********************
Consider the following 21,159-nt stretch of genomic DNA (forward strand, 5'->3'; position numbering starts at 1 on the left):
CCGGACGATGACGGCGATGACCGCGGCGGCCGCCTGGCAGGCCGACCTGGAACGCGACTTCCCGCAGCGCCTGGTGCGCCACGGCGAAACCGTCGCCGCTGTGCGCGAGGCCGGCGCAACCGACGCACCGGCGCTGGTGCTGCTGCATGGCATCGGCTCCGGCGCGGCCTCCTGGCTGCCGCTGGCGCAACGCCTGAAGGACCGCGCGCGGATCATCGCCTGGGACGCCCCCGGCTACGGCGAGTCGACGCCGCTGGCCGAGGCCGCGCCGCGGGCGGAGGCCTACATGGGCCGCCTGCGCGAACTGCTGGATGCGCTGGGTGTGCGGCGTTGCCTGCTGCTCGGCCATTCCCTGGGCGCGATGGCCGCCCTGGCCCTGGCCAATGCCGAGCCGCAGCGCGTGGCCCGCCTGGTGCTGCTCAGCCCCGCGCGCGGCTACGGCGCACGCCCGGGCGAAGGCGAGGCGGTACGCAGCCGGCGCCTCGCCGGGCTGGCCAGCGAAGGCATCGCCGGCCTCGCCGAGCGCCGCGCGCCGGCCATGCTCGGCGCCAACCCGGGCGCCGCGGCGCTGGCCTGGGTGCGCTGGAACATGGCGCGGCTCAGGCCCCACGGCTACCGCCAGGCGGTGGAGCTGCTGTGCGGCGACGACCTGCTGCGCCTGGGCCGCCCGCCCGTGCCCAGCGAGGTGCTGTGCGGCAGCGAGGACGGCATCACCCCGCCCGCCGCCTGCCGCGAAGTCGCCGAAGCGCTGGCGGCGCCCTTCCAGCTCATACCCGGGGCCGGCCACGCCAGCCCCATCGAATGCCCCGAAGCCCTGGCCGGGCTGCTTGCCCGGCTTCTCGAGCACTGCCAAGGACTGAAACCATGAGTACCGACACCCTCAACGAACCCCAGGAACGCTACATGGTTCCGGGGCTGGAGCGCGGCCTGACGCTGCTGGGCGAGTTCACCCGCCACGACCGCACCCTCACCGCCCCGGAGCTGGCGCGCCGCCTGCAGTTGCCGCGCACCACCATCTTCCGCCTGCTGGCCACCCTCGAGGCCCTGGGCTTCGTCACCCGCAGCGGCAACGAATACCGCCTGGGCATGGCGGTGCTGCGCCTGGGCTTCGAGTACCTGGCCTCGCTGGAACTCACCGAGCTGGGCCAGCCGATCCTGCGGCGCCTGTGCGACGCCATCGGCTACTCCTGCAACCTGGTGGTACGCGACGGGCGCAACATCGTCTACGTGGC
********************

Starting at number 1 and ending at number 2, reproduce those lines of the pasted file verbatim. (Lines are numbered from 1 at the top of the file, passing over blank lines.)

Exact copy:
Consider the following 21,159-nt stretch of genomic DNA (forward strand, 5'->3'; position numbering starts at 1 on the left):
CCGGACGATGACGGCGATGACCGCGGCGGCCGCCTGGCAGGCCGACCTGGAACGCGACTTCCCGCAGCGCCTGGTGCGCCACGGCGAAACCGTCGCCGCTGTGCGCGAGGCCGGCGCAACCGACGCACCGGCGCTGGTGCTGCTGCATGGCATCGGCTCCGGCGCGGCCTCCTGGCTGCCGCTGGCGCAACGCCTGAAGGACCGCGCGCGGATCATCGCCTGGGACGCCCCCGGCTACGGCGAGTCGACGCCGCTGGCCGAGGCCGCGCCGCGGGCGGAGGCCTACATGGGCCGCCTGCGCGAACTGCTGGATGCGCTGGGTGTGCGGCGTTGCCTGCTGCTCGGCCATTCCCTGGGCGCGATGGCCGCCCTGGCCCTGGCCAATGCCGAGCCGCAGCGCGTGGCCCGCCTGGTGCTGCTCAGCCCCGCGCGCGGCTACGGCGCACGCCCGGGCGAAGGCGAGGCGGTACGCAGCCGGCGCCTCGCCGGGCTGGCCAGCGAAGGCATCGCCGGCCTCGCCGAGCGCCGCGCGCCGGCCATGCTCGGCGCCAACCCGGGCGCCGCGGCGCTGGCCTGGGTGCGCTGGAACATGGCGCGGCTCAGGCCCCACGGCTACCGCCAGGCGGTGGAGCTGCTGTGCGGCGACGACCTGCTGCGCCTGGGCCGCCCGCCCGTGCCCAGCGAGGTGCTGTGCGGCAGCGAGGACGGCATCACCCCGCCCGCCGCCTGCCGCGAAGTCGCCGAAGCGCTGGCGGCGCCCTTCCAGCTCATACCCGGGGCCGGCCACGCCAGCCCCATCGAATGCCCCGAAGCCCTGGCCGGGCTGCTTGCCCGGCTTCTCGAGCACTGCCAAGGACTGAAACCATGAGTACCGACACCCTCAACGAACCCCAGGAACGCTACATGGTTCCGGGGCTGGAGCGCGGCCTGACGCTGCTGGGCGAGTTCACCCGCCACGACCGCACCCTCACCGCCCCGGAGCTGGCGCGCCGCCTGCAGTTGCCGCGCACCACCATCTTCCGCCTGCTGGCCACCCTCGAGGCCCTGGGCTTCGTCACCCGCAGCGGCAACGAATACCGCCTGGGCATGGCGGTGCTGCGCCTGGGCTTCGAGTACCTGGCCTCGCTGGAACTCACCGAGCTGGGCCAGCCGATCCTGCGGCGCCTGTGCGACGCCATCGGCTACTCCTGCAACCTGGTGGTACGCGACGGGCGCAACATCGTCTACGTGGC